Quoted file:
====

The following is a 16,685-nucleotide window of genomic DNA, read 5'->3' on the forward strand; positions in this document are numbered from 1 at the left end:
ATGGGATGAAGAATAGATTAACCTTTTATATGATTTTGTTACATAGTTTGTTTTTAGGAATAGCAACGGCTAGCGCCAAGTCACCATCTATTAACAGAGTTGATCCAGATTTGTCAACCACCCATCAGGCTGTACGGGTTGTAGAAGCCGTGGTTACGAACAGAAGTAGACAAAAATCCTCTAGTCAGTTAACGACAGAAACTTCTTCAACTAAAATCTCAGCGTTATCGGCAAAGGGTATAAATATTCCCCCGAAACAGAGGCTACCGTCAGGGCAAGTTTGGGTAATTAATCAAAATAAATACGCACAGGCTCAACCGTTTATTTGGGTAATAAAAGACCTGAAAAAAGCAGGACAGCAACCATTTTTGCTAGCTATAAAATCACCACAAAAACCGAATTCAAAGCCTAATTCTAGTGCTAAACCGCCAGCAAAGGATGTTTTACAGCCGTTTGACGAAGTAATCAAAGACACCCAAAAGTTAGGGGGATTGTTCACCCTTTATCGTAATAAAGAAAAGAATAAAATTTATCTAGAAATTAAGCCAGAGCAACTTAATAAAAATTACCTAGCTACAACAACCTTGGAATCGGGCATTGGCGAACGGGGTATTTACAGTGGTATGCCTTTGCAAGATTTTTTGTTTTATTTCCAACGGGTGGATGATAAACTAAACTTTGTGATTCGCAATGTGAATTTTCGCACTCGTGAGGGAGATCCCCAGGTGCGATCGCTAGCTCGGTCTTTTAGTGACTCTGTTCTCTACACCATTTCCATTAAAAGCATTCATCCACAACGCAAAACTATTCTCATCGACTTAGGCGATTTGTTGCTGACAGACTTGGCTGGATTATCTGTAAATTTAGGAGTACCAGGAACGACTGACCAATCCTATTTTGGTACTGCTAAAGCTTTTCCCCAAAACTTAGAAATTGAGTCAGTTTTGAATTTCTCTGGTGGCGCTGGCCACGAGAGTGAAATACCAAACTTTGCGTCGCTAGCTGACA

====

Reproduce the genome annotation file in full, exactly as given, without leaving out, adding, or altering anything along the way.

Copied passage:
The following is a 16,685-nucleotide window of genomic DNA, read 5'->3' on the forward strand; positions in this document are numbered from 1 at the left end:
ATGGGATGAAGAATAGATTAACCTTTTATATGATTTTGTTACATAGTTTGTTTTTAGGAATAGCAACGGCTAGCGCCAAGTCACCATCTATTAACAGAGTTGATCCAGATTTGTCAACCACCCATCAGGCTGTACGGGTTGTAGAAGCCGTGGTTACGAACAGAAGTAGACAAAAATCCTCTAGTCAGTTAACGACAGAAACTTCTTCAACTAAAATCTCAGCGTTATCGGCAAAGGGTATAAATATTCCCCCGAAACAGAGGCTACCGTCAGGGCAAGTTTGGGTAATTAATCAAAATAAATACGCACAGGCTCAACCGTTTATTTGGGTAATAAAAGACCTGAAAAAAGCAGGACAGCAACCATTTTTGCTAGCTATAAAATCACCACAAAAACCGAATTCAAAGCCTAATTCTAGTGCTAAACCGCCAGCAAAGGATGTTTTACAGCCGTTTGACGAAGTAATCAAAGACACCCAAAAGTTAGGGGGATTGTTCACCCTTTATCGTAATAAAGAAAAGAATAAAATTTATCTAGAAATTAAGCCAGAGCAACTTAATAAAAATTACCTAGCTACAACAACCTTGGAATCGGGCATTGGCGAACGGGGTATTTACAGTGGTATGCCTTTGCAAGATTTTTTGTTTTATTTCCAACGGGTGGATGATAAACTAAACTTTGTGATTCGCAATGTGAATTTTCGCACTCGTGAGGGAGATCCCCAGGTGCGATCGCTAGCTCGGTCTTTTAGTGACTCTGTTCTCTACACCATTTCCATTAAAAGCATTCATCCACAACGCAAAACTATTCTCATCGACTTAGGCGATTTGTTGCTGACAGACTTGGCTGGATTATCTGTAAATTTAGGAGTACCAGGAACGACTGACCAATCCTATTTTGGTACTGCTAAAGCTTTTCCCCAAAACTTAGAAATTGAGTCAGTTTTGAATTTCTCTGGTGGCGCTGGCCACGAGAGTGAAATACCAAACTTTGCGTCGCTAGCTGACA